The Obituary ($$) in this week’s Economist is of Ralph Harris — or Lord Harris of High Cross as he became late in his remarkably productive life. Along with the late Arthur Seldon, Harris made Britain’s Institute of Economic Affairs (IEA) an intellectual powerhouse showing the benefits of markets and freedom under the rule of law.
I met Harris only once, in 1999 at the Summer University in Aix-en-Provence. We sat together in the hotel lobby one morning sipping coffee. (Or perhaps he had tea; I don’t recall.) He was elegant yet spirited, his smile ready and his wits sharp. I liked him very much.
Here’s a passage from The Economist‘s fine obit:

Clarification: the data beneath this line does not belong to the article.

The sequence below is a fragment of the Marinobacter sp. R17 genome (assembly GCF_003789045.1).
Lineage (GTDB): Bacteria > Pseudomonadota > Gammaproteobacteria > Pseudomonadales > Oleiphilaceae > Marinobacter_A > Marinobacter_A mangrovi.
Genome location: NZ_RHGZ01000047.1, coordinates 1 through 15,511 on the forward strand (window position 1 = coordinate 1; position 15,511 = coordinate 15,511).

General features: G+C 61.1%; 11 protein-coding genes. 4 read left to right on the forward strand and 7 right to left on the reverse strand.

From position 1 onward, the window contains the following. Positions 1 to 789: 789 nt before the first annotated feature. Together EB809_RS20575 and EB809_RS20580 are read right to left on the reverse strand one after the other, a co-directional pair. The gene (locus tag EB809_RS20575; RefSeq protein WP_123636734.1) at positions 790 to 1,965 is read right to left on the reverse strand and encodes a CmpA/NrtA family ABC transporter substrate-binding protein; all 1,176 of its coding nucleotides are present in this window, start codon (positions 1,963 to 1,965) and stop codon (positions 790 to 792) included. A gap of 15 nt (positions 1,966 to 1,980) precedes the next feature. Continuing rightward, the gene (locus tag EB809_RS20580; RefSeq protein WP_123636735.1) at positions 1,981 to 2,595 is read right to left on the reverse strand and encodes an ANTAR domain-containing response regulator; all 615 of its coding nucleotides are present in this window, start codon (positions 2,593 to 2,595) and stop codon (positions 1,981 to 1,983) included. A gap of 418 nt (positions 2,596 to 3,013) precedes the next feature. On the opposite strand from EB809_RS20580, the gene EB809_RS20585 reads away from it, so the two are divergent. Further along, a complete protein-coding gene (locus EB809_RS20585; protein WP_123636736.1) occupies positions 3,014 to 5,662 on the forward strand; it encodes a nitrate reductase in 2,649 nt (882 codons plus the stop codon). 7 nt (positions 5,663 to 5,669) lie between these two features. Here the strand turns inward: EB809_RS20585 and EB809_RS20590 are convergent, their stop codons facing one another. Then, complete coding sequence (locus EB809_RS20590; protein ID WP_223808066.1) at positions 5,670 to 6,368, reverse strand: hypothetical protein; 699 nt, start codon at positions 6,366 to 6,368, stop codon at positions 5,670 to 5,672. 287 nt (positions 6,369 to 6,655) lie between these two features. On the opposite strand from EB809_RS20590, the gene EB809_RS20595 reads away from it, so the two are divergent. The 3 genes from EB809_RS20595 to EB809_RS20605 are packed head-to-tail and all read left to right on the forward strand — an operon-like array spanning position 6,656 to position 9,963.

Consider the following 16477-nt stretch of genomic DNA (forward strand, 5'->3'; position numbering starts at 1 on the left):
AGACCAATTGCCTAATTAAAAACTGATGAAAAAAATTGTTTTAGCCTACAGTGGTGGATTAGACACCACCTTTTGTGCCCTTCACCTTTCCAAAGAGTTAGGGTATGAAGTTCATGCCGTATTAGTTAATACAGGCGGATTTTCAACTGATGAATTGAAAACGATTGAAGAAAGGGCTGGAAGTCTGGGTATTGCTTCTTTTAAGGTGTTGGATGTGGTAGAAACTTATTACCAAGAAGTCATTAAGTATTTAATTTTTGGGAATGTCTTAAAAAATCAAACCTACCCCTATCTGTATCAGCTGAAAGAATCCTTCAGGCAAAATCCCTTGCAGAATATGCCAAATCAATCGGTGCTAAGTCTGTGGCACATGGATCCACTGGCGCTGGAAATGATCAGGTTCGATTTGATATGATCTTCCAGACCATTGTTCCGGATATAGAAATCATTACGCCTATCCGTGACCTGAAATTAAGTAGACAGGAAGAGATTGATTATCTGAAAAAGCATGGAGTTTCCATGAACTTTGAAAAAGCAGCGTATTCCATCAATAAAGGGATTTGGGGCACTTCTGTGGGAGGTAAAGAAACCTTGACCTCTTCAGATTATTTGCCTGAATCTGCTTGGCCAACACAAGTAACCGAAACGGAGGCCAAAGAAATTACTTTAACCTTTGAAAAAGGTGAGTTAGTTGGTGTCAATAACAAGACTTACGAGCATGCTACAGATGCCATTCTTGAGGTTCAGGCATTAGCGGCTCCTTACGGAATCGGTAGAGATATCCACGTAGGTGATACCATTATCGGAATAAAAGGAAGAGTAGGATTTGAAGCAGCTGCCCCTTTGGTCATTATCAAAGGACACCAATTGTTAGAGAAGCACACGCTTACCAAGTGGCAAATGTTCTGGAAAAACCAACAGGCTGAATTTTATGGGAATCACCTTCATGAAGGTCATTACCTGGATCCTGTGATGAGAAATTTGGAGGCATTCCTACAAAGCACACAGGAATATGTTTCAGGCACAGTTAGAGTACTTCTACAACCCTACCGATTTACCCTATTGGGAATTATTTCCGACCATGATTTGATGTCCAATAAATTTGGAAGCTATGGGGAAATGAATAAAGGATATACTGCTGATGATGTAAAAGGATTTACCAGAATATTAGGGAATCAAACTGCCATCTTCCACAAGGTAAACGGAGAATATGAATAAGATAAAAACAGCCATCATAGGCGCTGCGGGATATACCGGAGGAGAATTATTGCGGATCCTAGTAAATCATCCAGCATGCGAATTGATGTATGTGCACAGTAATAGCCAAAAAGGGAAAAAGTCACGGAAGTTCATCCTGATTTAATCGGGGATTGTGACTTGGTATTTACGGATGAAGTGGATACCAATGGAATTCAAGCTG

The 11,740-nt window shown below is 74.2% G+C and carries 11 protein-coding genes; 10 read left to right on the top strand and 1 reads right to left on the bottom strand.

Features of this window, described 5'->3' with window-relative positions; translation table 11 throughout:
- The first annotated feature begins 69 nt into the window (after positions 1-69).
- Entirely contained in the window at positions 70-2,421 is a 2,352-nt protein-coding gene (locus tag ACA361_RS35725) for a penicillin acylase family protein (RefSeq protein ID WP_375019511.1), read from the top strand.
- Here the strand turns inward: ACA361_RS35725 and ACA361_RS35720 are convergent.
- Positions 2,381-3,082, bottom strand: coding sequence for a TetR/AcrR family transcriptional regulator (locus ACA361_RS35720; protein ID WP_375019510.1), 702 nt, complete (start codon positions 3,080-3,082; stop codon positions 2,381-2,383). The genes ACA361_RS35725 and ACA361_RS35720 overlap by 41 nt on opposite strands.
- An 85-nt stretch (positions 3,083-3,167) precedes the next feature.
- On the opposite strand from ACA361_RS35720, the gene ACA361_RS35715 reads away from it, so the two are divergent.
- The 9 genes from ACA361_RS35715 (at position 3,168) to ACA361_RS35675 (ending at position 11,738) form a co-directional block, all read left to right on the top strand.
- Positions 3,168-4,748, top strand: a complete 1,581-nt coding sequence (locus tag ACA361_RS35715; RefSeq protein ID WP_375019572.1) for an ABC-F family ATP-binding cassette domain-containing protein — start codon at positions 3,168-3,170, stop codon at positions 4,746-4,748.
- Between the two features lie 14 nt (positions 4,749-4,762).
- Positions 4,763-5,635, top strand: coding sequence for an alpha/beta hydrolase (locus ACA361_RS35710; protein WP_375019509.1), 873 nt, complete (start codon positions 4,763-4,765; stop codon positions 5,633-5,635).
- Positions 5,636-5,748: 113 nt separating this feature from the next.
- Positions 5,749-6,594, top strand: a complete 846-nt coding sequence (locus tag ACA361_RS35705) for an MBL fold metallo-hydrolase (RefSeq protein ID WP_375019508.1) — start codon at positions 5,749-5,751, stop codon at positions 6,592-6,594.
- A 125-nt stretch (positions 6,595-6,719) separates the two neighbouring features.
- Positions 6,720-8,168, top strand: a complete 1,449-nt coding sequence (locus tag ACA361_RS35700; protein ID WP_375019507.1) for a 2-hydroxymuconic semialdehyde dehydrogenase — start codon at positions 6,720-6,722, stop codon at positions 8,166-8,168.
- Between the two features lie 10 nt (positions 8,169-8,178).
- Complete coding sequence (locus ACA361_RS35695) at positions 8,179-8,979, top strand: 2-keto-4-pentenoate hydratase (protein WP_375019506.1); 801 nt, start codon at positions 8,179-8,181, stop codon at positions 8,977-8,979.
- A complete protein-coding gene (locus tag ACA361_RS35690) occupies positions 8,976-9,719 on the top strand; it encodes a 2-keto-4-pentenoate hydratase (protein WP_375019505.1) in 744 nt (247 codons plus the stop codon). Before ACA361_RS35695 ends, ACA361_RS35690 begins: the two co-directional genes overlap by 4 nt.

To critics, the ideas of the IEA were all the worse for being “German”. Their source was Freidrich Hayek, in fact and Austrian. Mr. Harris, fresh down from Cambridge in 1947, had fallen under the spell of Hayek’s “The Road to Serfdom”. Serfdom was all around him then: ration books, travel restrictions, the persistent shadow of wartime central planning, and most of all the depressing disposition of people to do what they were told and to suppose that this was modern life. He never believed it. The way to freedom was to unleash the millions of individual actions that made up a working economy, and never to seek to control them.